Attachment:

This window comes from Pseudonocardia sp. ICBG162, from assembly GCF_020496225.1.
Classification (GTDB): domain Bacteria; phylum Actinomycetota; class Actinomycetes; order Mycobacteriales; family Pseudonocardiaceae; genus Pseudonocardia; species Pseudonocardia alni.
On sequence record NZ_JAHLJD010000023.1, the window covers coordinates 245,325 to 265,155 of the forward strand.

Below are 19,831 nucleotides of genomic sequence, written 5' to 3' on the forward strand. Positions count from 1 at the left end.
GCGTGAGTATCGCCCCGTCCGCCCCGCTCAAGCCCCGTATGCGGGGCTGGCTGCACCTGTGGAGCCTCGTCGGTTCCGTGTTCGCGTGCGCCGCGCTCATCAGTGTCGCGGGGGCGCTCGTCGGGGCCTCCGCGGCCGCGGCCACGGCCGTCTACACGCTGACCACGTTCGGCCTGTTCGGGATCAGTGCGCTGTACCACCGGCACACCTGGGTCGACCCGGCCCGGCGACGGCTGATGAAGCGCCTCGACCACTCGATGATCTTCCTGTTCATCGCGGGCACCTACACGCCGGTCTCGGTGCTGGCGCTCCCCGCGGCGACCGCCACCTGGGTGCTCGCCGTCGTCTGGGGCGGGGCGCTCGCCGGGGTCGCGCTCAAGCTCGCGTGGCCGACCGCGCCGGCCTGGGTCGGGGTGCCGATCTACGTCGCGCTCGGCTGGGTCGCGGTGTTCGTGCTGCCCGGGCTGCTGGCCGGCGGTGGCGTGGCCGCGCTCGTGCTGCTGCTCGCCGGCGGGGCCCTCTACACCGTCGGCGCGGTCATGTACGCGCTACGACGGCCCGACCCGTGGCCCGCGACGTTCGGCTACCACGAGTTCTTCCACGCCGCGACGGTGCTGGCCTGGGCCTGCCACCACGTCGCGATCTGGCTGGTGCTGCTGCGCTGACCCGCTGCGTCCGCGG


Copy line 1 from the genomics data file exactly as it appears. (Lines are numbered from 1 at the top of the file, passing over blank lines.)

This window comes from Pseudonocardia sp. ICBG162, from assembly GCF_020496225.1.